Not only is it dangerous to dismiss adolescents’ antipathy toward school as normal and expected, it avoids an honest look at the impact of coercion on human flourishing. When people are free, they thrive; with force, they flounder.

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Elon Musk Wants Talent, Not Diplomas

Elon Musk says skills matter more than diplomas. The founder and CEO of corporate innovation giants Tesla and SpaceX tweeted on February 2 that he is hiring for his artificial intelligence group at Tesla and wants to recruit the most talented people he can find. Talent, to Musk, means “deep understanding” of artificial intelligence and the ability to >pass a “hardcore coding test,” but it doesn’t necessarily include degrees and diplomas.

“A PhD is definitely not required,” Musk wrote. “I don’t care if you even graduated high school.”

Musk went on to say on Sunday that “educational background is irrelevant”:

Musk Didn’t Like School

It’s not surprising that Musk would emphasize ability and knowledge over institutional credentials. Other Silicon Valley technology companies, like Google and Apple, no longer require employees to have a college degree. But Musk also had a personal dissatisfaction with his schooling, saying in a 2015 interview: “I hated going to school when I was a kid. It was torture.”

A billionaire inventor, Musk decided to build a better educational program for his own children and opened his experimental school, Ad Astra, on SpaceX’s Los Angeles campus. He was dissatisfied with the elite private schools they were attending and thought education, even at purportedly “good” schools, could be much improved.

In an interview about Ad Astra, Musk said: “The regular schools weren’t doing the things that I thought should be done. So I thought, well, let’s see what we can do.”

Ad Astra, which means “to the stars,” offers a hands-on, passion-driven learning environment that defies the coercion inherent in most conventional schooling, public or private. It has no grade levels, an emergent, technology-focused curriculum, and no mandatory classes. As Fortune reports, “There are no grades given to students at the school and if the children don’t like a particular class they’re taking, they can simply opt out.”

Schooling as Signaling

Despite a culture and economy now focused around technology and innovation, most conventional schooling is widely incapable of helping young people develop the knowledge and skills they need to do essential 21st-century work. Stuck in a 19th-century curriculum and instruction model, today’s schools are anything but modern.

The trouble is that schooling is more about signaling than learning, so the catalysts to change its basic structure and approach are lacking. It might not matter in the real world that you mastered middle school French, but moving successfully along the schooling conveyor belt offers a signal to potential employers. Economist Bryan Caplan writes about this signaling effect in his book The Case Against Education. He also explains how the quest for more signals, regardless of how hollow they may be, is leading to “credential inflation,” or the pursuit of more diplomas for occupations that really don’t require them.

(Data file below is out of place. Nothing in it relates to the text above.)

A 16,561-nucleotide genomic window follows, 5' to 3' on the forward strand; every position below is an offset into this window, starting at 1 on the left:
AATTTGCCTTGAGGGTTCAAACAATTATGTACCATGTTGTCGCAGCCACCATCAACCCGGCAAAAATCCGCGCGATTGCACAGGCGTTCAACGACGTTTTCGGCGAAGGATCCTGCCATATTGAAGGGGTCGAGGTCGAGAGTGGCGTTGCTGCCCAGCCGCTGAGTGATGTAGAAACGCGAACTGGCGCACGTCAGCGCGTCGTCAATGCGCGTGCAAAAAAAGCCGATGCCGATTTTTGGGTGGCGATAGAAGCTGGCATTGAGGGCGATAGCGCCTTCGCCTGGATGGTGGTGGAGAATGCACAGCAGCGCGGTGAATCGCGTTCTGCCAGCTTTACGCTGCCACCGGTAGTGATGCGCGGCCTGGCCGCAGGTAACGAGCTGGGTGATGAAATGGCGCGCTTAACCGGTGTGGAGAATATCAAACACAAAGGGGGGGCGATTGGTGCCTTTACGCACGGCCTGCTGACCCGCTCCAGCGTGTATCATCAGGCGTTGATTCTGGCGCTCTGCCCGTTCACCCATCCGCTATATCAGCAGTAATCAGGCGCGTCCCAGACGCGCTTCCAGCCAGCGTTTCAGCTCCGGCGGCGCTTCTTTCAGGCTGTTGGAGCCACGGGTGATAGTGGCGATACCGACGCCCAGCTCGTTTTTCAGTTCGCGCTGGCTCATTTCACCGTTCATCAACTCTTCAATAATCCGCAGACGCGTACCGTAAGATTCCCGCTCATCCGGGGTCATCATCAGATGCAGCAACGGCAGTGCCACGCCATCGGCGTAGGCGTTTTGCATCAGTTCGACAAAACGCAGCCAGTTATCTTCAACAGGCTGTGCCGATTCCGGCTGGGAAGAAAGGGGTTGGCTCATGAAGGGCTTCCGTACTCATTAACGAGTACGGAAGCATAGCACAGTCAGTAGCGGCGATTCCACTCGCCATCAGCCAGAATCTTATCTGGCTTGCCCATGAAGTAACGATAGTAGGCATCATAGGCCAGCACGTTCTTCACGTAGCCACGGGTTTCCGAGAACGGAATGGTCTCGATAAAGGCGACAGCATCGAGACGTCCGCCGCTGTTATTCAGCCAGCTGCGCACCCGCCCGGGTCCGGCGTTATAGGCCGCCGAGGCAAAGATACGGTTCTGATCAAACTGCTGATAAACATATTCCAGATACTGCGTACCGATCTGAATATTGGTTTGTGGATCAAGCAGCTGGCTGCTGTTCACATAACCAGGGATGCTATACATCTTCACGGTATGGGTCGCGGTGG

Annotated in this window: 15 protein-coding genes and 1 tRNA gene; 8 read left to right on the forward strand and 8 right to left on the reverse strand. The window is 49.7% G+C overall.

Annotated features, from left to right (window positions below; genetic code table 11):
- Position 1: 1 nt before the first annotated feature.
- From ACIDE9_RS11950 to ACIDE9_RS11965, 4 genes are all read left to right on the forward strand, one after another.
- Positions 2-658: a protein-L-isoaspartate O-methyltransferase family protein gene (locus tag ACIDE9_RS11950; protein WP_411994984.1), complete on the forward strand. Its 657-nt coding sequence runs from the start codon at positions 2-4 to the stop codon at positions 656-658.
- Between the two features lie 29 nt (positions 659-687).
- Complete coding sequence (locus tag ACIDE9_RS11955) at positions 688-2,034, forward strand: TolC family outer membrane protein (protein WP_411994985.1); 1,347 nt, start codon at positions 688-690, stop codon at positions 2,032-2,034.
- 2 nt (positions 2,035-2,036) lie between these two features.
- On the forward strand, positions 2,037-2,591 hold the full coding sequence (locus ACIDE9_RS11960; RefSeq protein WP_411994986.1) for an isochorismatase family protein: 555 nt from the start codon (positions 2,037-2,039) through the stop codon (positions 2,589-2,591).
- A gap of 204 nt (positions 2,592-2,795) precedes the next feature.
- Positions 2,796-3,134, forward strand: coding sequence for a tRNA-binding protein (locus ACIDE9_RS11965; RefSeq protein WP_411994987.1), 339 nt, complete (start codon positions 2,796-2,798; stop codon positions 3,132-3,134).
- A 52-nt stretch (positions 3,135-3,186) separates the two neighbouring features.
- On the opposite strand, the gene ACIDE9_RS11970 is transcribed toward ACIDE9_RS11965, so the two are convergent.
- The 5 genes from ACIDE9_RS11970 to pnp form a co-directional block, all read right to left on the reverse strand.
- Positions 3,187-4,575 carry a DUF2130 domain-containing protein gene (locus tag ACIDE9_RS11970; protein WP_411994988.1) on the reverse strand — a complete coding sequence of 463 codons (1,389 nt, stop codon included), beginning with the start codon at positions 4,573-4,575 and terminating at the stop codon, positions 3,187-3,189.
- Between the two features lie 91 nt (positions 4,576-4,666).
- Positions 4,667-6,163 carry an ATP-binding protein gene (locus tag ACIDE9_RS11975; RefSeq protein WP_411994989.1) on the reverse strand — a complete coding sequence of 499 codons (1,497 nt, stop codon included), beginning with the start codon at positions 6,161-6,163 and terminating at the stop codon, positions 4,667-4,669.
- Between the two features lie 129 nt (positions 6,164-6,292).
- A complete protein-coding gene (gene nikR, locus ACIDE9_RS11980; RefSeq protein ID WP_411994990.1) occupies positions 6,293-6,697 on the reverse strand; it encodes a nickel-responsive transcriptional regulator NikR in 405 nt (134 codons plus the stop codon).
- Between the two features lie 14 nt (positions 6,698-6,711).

Writing in The Atlantic, Caplan says:

From kindergarten on, students spend thousands of hours studying subjects irrelevant to the modern labor market. Why do English classes focus on literature and poetry instead of business and technical writing? Why do advanced-math classes bother with proofs almost no student can follow? When will the typical student use history? Trigonometry? Art? Music? Physics? Latin? The class clown who snarks “What does this have to do with real life?” is onto something.

More Signal Options Beyond Schooling

Fortunately, there are now many other ways beyond conventional schooling to gain skills and knowledge and signal your value to potential employers like Musk. More than 400 “coding bootcamps” are reported to exist around the world, helping people to master in-demand programming and software development skills. The online coding school, Lambda School, which has raised nearly $50 million in venture capital funding since its launch in 2017, has a fascinating business model focused on income share agreements. It is free to attend Lambda, but the company takes a percentage of its graduates’ earnings once they land a high-tech job. If the student doesn’t land a job, she doesn’t pay. Perhaps not surprisingly, it is estimated that Lambda is receiving over 1,000 applications a week from interested students. Other alternatives to college are sprouting, and apprenticeship programs like Praxis continue to be sought-after.

Entrepreneurs like Musk recognize what it takes to succeed in the innovation era, and it has little to do with conventional schooling. Discovering passions, pursuing personal goals, and developing essential skills to build on those passions and achieve those goals has never been easier than it is today with abundant resources and tools literally at our fingertips.

Musk and Tesla may be known for their visionary work in creating autonomous vehicles, but it’s autonomous humans with the agency, creativity, and opportunity to achieve their full potential that are the real breakthroughs.